II b. The D.A.R.E. program violates marketing theory
The D.A.R.E. program was set up using the public health paradigm, which violates marketing theory (10). D.A.R.E. started with a product that the police officers and school administrators wanted the students to want, not a product that the students had a desire for. The D.A.R.E. program tried to sell the program to the students by appealing to the students’ desire for health (10). Marketing theory demonstrates that health is not a core value that people respond to, let alone children who have the majority of their lives ahead of them (10).
The soul of any campaign is the promise and for the D.A.R.E. program the promise is an expected message from an authority figure (11). The D.A.R.E. promise is that only total abstinence on all types and forms of drugs legal or illegal is acceptable (8). The D.A.R.E. program equates drug experimentation with drug abuse and has a zero tolerance rule. This promise is not going to appeal to the curious nature of children as they grow. Telling children to squash any curiosity is unrealistic, especially when some of the drugs are legal and possibly being used by people they know. Research on the adolescent market found that adolescents want any message besides “don’t”, and the main message being sent from the D.A.R.E. program is “don’t” (12). D.A.R.E. is set up with the promise of “don’t” and uses teaching of the negative consequences that occur with drug use as support. The D.A.R.E. program uses the promise of not trying drugs to not get addicted to drugs to not become sick. This again is a negative message. The key word in the D.A.R.E. program is “no” and D.A.R.E. teaches eight ways to say “no” (2). The D.A.R.E. program’s support for its promise is the continued use of the word “no”. D.A.R.E. uses stories and examples for support and then offers interactive sessions for students to demonstrate how to say “no” in the specific situation (1). A negative promise with negative support will have a hard time finding any audience (13).
A main characteristic of the D.A.R.E. program’s target audience, individuals approaching or in adolescence, is their need for independence and rebellion (12). The choice of a police officer, an ultimate authority figure, as the individual to deliver the message of “don’t” would cause the audience to tune out the message. A qualitative assessment of D.A.R.E. revealed that the choice of police officer to teach the D.A.R.E. program made the students feel as if their perceptions had been ignored (8). The general feeling of the D.A.R.E. participants was that it was not important what they thought, that the D.A.R.E. police office just wanted the participants to do what they were told (8). The D.A.R.E. participants felt as if the officer was unable to bring themselves to the level of the students (8). These feelings often led to students undermining the teachings of the D.A.R.E. officer, which would be expected because of reactance theory (14). In reactance theory it is expected that students would hear the message and then do the exact opposite of the message (14). For D.A.R.E. found to be true because reactance led to a significant increase in hallucinogenic drug use and an increase in crimes committed by the D.A.R.E. participants (8, 15).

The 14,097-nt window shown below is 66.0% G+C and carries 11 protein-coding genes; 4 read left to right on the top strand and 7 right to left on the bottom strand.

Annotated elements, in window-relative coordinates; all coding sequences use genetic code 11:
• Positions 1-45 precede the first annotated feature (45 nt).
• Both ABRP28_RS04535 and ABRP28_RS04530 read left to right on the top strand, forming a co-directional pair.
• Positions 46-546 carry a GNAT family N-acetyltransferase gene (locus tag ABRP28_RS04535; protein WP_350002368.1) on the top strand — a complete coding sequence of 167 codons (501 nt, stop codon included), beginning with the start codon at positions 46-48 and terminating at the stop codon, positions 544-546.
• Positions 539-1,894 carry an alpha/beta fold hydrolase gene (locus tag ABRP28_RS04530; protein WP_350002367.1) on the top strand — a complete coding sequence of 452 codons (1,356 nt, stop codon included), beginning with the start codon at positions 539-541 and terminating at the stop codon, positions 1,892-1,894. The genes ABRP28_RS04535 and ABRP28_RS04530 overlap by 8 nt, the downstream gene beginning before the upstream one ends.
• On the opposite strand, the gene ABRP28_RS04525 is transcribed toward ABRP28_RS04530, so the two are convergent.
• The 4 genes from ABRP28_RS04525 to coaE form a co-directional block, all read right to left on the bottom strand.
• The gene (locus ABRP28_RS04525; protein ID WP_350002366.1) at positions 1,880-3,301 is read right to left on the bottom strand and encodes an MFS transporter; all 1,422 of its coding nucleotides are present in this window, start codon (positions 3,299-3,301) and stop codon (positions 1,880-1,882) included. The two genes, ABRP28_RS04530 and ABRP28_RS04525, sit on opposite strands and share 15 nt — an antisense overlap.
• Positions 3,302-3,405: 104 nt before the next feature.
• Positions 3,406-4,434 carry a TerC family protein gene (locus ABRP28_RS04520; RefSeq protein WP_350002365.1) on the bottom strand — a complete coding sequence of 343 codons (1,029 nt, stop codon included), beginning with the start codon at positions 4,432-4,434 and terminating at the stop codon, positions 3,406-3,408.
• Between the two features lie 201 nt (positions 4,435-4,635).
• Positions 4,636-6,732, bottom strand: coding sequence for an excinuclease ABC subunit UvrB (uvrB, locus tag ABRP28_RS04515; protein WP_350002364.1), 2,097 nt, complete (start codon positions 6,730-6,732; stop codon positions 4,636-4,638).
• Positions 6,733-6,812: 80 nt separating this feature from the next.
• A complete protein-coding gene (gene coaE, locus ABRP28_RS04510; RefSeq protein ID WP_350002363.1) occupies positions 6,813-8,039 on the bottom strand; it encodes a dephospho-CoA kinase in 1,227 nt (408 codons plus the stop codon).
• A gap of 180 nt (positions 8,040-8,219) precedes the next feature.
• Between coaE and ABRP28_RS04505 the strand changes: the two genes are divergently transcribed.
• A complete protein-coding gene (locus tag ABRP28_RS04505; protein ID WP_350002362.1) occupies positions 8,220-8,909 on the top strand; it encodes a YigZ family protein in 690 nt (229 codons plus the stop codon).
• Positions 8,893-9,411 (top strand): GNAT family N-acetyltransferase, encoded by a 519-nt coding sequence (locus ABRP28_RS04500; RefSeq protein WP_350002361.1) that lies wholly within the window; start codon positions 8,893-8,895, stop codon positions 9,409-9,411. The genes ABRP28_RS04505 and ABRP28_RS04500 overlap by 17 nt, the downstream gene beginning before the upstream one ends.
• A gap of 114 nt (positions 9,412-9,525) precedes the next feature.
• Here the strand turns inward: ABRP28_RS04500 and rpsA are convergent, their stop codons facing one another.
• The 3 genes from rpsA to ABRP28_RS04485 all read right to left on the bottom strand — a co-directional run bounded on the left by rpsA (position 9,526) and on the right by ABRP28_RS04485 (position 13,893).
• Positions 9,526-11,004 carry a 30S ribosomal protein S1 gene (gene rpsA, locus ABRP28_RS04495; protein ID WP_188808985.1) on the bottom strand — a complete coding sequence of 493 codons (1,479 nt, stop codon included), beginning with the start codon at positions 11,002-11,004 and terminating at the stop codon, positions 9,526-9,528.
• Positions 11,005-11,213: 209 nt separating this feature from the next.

The D.A.R.E. program targets children of all genders, but was set up using the male treatment model (16). It was assumed that sufficient similarities exist between the genders that using this model would be appropriate (16). Improving drug specific refusal skills is more useful for adolescent males because of the different ways in which males and females assess peer pressure; therefore sexism is built into D.A.R.E. (16). Among boys, those who participated in D.A.R.E. were less likely to show an increase in alcohol behavior and intentions, alcohol use, smoking and victimization (17). There was no significant difference in behaviors between girls who did and did not participate in D.A.R.E. (17).
II c. The D.A.R.E. program was developed at the individual level
The D.A.R.E. program was designed to develop an individual’s resistance skills and their self esteem (2). However, by focusing the program at an individual level the D.A.R.E. program did not take into account environmental and social factors. The D.A.R.E. program was designed by the L.A. Police Department and the L.A. Unified School District, which is an urban area and the program does not account for different environmental settings. For example, D.A.R.E. was more successful with urban students then rural students in teaching them to understand the media influence regarding beer and cigarettes (3). Urban students had 13% greater odds of identifying the media influence then those enrolled in rural D.A.R.E. programs (3). When cigarette use and frequency was compared from Montana, a predominately rural state, to the city of L.A., 8.1% of students from Montana compared with 2.6% from L.A. students were found to have used cigarettes at least 20 of the last 30 days. (18). In Montana a significantly greater number of students were found to have tried alcohol (77.8% vs. 71.2%) and to have consumed more than 5 drinks in a row in the past 30 days (32.4 % vs. 24.6%) then students in Los Angeles (18). These significant differences in drug use between the two communities demonstrate the need for a difference in the method the lessons are presented as well as the type of drug presented.